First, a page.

Another Year, Another Push for Medical Review Panels in Kentucky

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Forcht hearing

Forcht Group CEO Terry Forcht, seated in the front row, takes notes as the Kentucky House Health & Welfare Committee hears debate in March 2012 about a medical review panel bill. Paducah trial lawyer Gary Schaaf, front, argues against the bill.

Rebuffed in each of the last four years, Kentucky legislators who believe medical malpractice claims should first be vetted by a panel of health care providers are again trying to make it law.

This year’s attempt, Senate Bill 6, was filed Wednesday by sponsors Ralph Alvarado, Danny Carroll, David Givens, Max Wise and Senate Majority Leader Damon Thayer, all Republicans. As in previous years, the bill would require medical malpractice claims to be heard by a three-person panel for an unbinding opinion before proceeding into state courts as civil lawsuits.

The Kentucky Center for Investigative Reporting has previously examined the long-term care industry’s push for medical review panels, the big money behind it, and the man at the center of the fight, Terry Forcht. (Read: “A Powerful Nursing Home Owner and a Push For Medical Review Panels in Kentucky”)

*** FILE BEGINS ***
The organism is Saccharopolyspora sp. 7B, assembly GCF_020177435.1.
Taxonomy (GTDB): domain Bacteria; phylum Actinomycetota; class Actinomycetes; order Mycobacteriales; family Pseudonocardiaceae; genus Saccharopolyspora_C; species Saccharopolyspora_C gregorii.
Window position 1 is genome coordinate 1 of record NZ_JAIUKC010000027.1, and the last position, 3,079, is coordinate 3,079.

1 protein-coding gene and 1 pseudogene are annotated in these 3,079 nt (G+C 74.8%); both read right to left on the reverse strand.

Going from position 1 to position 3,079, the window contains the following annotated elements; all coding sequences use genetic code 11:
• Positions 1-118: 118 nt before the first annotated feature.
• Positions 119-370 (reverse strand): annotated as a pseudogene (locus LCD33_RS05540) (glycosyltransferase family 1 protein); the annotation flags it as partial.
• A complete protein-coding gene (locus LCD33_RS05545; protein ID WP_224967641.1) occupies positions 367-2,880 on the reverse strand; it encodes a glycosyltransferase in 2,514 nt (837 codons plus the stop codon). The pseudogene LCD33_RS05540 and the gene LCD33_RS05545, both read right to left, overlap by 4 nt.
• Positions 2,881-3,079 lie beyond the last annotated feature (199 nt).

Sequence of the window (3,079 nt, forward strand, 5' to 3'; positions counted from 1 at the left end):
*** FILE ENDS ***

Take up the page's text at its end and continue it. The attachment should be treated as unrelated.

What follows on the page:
All earlier Senate bills were passed by the Republican-controlled Senate, but died in the Democratic-controlled House, which never brought it up for a vote. The bill is backed by business and medical groups and opposed by trial attorneys and nursing home patient advocates.

Supporters of medical review panels say they are needed to reduce the number of frivolous lawsuits and lower health care costs. But a Pew Charitable Trusts report in 2003 “found that panels increase overall litigation costs, cause significant claim review delays in some states, have no consistent effect on claim amounts paid, have no consistent effect on malpractice insurance premiums and may or may not encourage the filing of claims.”

According to the National Conference of State Legislatures review in 2014, 17 states had enacted medical review panel laws, including Indiana, Virginia and Massachusetts.

Read the latest proposal.

Reporter James McNair can be reached at and (502) 814-6543.